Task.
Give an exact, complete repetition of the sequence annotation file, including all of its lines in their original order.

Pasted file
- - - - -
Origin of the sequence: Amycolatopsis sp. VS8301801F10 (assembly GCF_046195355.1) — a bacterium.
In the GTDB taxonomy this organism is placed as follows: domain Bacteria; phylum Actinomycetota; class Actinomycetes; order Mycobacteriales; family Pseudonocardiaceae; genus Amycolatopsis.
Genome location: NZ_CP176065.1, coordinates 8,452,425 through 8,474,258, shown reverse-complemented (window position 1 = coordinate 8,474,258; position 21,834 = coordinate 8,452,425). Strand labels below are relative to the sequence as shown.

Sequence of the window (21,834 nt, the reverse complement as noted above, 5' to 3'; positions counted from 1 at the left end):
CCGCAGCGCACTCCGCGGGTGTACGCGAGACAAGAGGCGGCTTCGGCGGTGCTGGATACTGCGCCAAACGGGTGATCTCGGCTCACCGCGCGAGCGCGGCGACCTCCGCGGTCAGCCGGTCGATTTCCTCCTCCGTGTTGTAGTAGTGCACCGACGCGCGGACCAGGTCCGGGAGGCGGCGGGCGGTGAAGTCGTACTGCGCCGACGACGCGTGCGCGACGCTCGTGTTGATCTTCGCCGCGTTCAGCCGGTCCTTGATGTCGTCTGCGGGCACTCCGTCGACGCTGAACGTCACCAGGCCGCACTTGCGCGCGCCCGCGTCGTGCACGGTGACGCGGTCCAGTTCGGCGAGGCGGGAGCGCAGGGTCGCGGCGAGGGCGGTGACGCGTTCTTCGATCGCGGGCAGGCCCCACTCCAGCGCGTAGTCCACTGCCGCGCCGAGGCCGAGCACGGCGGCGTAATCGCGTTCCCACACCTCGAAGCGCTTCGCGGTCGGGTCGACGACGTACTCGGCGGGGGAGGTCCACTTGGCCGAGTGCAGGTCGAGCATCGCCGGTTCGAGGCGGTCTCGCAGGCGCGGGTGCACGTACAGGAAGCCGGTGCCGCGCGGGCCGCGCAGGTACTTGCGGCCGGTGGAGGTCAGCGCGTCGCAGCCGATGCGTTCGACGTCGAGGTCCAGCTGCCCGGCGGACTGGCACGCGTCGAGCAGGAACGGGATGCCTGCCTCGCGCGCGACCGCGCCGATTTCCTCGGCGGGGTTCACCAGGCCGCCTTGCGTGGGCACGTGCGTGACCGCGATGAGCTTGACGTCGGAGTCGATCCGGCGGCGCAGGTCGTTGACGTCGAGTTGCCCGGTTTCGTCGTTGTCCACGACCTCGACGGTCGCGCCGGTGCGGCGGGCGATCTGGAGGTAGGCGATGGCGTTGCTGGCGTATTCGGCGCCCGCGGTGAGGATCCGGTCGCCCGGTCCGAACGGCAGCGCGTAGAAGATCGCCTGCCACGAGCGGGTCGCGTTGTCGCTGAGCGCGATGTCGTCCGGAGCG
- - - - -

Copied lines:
Origin of the sequence: Amycolatopsis sp. VS8301801F10 (assembly GCF_046195355.1) — a bacterium.
In the GTDB taxonomy this organism is placed as follows: domain Bacteria; phylum Actinomycetota; class Actinomycetes; order Mycobacteriales; family Pseudonocardiaceae; genus Amycolatopsis.
Genome location: NZ_CP176065.1, coordinates 8,452,425 through 8,474,258, shown reverse-complemented (window position 1 = coordinate 8,474,258; position 21,834 = coordinate 8,452,425). Strand labels below are relative to the sequence as shown.

Sequence of the window (21,834 nt, the reverse complement as noted above, 5' to 3'; positions counted from 1 at the left end):
CCGCAGCGCACTCCGCGGGTGTACGCGAGACAAGAGGCGGCTTCGGCGGTGCTGGATACTGCGCCAAACGGGTGATCTCGGCTCACCGCGCGAGCGCGGCGACCTCCGCGGTCAGCCGGTCGATTTCCTCCTCCGTGTTGTAGTAGTGCACCGACGCGCGGACCAGGTCCGGGAGGCGGCGGGCGGTGAAGTCGTACTGCGCCGACGACGCGTGCGCGACGCTCGTGTTGATCTTCGCCGCGTTCAGCCGGTCCTTGATGTCGTCTGCGGGCACTCCGTCGACGCTGAACGTCACCAGGCCGCACTTGCGCGCGCCCGCGTCGTGCACGGTGACGCGGTCCAGTTCGGCGAGGCGGGAGCGCAGGGTCGCGGCGAGGGCGGTGACGCGTTCTTCGATCGCGGGCAGGCCCCACTCCAGCGCGTAGTCCACTGCCGCGCCGAGGCCGAGCACGGCGGCGTAATCGCGTTCCCACACCTCGAAGCGCTTCGCGGTCGGGTCGACGACGTACTCGGCGGGGGAGGTCCACTTGGCCGAGTGCAGGTCGAGCATCGCCGGTTCGAGGCGGTCTCGCAGGCGCGGGTGCACGTACAGGAAGCCGGTGCCGCGCGGGCCGCGCAGGTACTTGCGGCCGGTGGAGGTCAGCGCGTCGCAGCCGATGCGTTCGACGTCGAGGTCCAGCTGCCCGGCGGACTGGCACGCGTCGAGCAGGAACGGGATGCCTGCCTCGCGCGCGACCGCGCCGATTTCCTCGGCGGGGTTCACCAGGCCGCCTTGCGTGGGCACGTGCGTGACCGCGATGAGCTTGACGTCGGAGTCGATCCGGCGGCGCAGGTCGTTGACGTCGAGTTGCCCGGTTTCGTCGTTGTCCACGACCTCGACGGTCGCGCCGGTGCGGCGGGCGATCTGGAGGTAGGCGATGGCGTTGCTGGCGTATTCGGCGCCCGCGGTGAGGATCCGGTCGCCCGGTCCGAACGGCAGCGCGTAGAAGATCGCCTGCCACGAGCGGGTCGCGTTGTCGCTGAGCGCGATGTCGTCCGGAGCG